It has taken 68-long years for the BJP to establish a political base in its founder Syama Prasad Mookerjee’s home state, West Bengal. Mookerjee had walked out of the Congress and quit Jawaharlal Nehru’s cabinet to launch the Bharatiya Jana Sangh, the BJP’s predecessor, in 1951.
Now that the BJP has won 18 of Bengal’s 42 Lok Sabha seats, party leaders claim there is no looking back. Their eyes are now set on winning the 2021 assembly polls. They have already set a target of 250 seats for the party (they have six MLAs currently) in the 294-member assembly.
BJP national general secretary and West Bengal in-charge Kailash Vijayvargiya says that organisation in the state has been strengthened down to the booth level and there is no doubt that the state will ditch the ‘autocratic’ rule of Trinamool leader Mamata Banerjee. “We had set a target of 23 Lok Sabha seats, and won 18. Now, our target is 250 seats in the assembly. We will prepare our poll strategy and work towards achieving this,” he tells Outlook.
On being asked if ground is being prepared to put the state under president’s rule, he says, “We are not in favour of using Article 356 against a democratically elected government”, but adds that there are too many internal contradictions and too much strife within the TMC leadership. “There is anger among the leaders because of Mamata’s support to her nephew (Abhishek Banerjee). They say she is promoting dynastic rule,” adds Vijayvargiya.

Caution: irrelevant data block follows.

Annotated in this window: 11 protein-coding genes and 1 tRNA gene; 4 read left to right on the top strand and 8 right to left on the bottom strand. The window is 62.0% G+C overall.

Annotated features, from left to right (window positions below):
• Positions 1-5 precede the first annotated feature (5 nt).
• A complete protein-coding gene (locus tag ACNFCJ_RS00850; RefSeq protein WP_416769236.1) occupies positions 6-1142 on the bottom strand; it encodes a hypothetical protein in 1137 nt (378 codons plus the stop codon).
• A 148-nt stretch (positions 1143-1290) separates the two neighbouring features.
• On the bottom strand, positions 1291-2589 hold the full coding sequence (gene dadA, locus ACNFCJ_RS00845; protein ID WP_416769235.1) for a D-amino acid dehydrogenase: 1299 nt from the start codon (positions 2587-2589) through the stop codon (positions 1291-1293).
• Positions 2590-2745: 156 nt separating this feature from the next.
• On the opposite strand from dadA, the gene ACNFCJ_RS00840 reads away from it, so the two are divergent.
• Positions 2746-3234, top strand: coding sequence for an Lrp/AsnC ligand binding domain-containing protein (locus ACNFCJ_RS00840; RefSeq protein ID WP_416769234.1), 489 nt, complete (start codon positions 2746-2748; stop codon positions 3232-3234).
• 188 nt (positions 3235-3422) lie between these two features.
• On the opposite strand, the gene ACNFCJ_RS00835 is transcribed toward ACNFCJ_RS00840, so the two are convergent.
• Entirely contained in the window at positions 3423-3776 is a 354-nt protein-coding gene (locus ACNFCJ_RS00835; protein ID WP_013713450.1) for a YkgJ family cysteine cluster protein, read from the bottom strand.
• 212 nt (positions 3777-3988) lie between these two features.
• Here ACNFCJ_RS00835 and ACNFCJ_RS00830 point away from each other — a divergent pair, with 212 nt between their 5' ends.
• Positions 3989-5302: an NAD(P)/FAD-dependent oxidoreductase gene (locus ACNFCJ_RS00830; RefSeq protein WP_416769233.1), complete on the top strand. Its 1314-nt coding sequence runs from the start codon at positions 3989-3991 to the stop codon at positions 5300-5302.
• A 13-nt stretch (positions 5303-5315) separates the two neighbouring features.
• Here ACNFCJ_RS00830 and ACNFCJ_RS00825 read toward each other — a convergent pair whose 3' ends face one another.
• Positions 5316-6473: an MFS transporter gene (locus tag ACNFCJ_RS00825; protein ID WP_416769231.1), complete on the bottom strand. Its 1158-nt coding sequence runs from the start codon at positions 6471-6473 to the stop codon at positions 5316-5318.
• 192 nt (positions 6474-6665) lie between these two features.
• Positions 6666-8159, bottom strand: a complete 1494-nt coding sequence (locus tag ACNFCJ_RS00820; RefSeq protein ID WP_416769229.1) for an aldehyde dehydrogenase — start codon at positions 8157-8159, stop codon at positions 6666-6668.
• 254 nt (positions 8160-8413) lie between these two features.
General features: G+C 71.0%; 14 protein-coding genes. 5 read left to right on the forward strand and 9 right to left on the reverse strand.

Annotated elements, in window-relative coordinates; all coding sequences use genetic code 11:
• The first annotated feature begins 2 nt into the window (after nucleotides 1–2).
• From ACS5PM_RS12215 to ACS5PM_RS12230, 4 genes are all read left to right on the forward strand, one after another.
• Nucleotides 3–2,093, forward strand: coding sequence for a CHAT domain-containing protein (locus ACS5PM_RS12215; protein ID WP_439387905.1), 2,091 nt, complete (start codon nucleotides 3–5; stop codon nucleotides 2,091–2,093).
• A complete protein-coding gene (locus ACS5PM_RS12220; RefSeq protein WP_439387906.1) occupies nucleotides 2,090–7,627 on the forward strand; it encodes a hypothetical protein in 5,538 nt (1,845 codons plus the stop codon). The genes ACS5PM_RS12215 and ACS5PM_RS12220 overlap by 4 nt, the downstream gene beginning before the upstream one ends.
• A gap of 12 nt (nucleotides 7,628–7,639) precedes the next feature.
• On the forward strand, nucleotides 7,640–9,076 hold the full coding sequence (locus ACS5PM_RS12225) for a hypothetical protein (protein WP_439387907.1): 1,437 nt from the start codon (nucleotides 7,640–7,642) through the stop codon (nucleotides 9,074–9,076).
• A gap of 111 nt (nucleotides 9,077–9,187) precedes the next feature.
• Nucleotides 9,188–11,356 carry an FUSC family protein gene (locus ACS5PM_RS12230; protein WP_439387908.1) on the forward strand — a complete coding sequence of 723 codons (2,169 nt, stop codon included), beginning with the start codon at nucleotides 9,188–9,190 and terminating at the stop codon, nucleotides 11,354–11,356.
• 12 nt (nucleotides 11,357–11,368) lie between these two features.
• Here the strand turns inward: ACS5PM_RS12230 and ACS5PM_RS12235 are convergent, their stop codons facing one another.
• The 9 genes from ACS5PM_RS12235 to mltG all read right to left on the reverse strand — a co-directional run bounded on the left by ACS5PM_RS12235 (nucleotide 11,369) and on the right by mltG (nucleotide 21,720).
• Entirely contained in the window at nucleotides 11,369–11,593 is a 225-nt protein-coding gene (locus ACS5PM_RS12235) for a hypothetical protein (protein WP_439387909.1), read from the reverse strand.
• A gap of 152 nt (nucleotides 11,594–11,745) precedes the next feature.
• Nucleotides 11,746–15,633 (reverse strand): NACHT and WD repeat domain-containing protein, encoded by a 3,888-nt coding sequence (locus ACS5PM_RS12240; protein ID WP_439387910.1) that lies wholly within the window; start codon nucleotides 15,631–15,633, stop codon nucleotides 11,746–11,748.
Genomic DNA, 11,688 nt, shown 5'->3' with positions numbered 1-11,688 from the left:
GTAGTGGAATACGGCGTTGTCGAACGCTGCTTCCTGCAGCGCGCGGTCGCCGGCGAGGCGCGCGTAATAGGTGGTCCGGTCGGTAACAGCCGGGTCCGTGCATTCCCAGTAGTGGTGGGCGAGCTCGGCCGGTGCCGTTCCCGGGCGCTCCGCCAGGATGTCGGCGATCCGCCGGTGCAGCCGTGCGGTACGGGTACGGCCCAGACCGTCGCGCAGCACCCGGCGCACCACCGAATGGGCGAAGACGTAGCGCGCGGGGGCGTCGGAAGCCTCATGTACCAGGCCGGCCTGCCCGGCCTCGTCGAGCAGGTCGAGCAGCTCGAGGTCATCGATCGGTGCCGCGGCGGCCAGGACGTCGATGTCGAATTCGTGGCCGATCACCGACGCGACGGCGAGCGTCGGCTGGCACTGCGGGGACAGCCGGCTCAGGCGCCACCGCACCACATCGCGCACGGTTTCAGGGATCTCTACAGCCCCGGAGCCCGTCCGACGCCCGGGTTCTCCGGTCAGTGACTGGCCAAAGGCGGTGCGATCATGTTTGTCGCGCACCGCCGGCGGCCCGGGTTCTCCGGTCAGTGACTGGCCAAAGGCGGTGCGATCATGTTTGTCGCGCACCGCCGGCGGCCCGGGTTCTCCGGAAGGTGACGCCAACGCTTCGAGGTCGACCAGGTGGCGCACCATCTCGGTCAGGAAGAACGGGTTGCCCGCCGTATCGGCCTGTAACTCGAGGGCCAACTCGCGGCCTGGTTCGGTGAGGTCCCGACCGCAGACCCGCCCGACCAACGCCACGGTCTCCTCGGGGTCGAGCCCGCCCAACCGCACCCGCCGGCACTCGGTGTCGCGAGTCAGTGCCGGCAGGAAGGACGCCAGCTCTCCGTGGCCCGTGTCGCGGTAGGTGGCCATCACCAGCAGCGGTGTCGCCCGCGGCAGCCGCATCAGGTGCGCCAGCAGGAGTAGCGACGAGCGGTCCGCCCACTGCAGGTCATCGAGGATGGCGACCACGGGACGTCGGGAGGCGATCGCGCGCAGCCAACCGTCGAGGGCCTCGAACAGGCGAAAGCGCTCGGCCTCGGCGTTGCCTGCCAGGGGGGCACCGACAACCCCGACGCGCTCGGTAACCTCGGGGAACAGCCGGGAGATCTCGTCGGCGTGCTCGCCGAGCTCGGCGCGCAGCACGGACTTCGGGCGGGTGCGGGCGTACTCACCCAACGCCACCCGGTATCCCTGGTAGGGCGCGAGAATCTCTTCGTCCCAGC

Does that mean that the BJP will try and poach TMC leaders? Another BJP general secretary reveals that TMC leaders and workers are approaching the BJP. “They believe the state’s future is with the BJP and want to join the party. We are putting in place a system of checks and balances before we induct any TMC leader. Only those with good public image and organisational skills will be taken,” he explains.
Once Mamata’s close aide, Mukul Roy had joined the BJP in 2017 and is believed to have helped it in finding its way in Bengal. BJP leaders acknowledge his role but say work by RSS cadres on the ground for decades is what helped them build and strengthen the party. “RSS and its affiliates like VHP and Vanavasi Kalyan Ashram have been working in remote areas, and it was not difficult to reach people at the grassroots,” says party secretary Sunil Deodhar.
“Once Amit Shah had decided after 2014 to focus on Bengal, the party worked in a systematic manner. Now the target is to rule the state,” says another BJP leader.
It is evident from statements issued by Mamata that she is rattled by the unrelenting onslaught of the BJP. TMC’s seat tally fell from 34 in 2014 to 22, as BJP recorded a staggering 40.5 per cent vote share, more than double from 17 per cent in 2014. As she talks about ‘Jai Bangla’ to counter BJP’s ‘Jai Shri Ram’, she has allowed Hindutva to push her towards Bengali nationalism. With continued post-poll violence and mishandling of the doctors’ strike, Shah’s ministry of home affairs (MHA) has been putting pressure on her government.
MHA earlier sent an advisory to the state, asking for stringent action against “delinquent officers” overseeing the violence. On June 15, the ministry sought a report on the handling of the doctors’ strike.
BJP leaders claim Bengal’s administration is falling apart. “To Mamata’s Bengali pride, we will provide a counter with Narendra Modi’s ‘Sonar Bangla’ vision. We will talk about restoring Bengal’s old glory—giving weightage to industrialisation to create jobs, implementation of the citizenship (amendment) bill and the national register of citizens (NRC) in the state to make it secure,” says a senior leader about the BJP’s plans.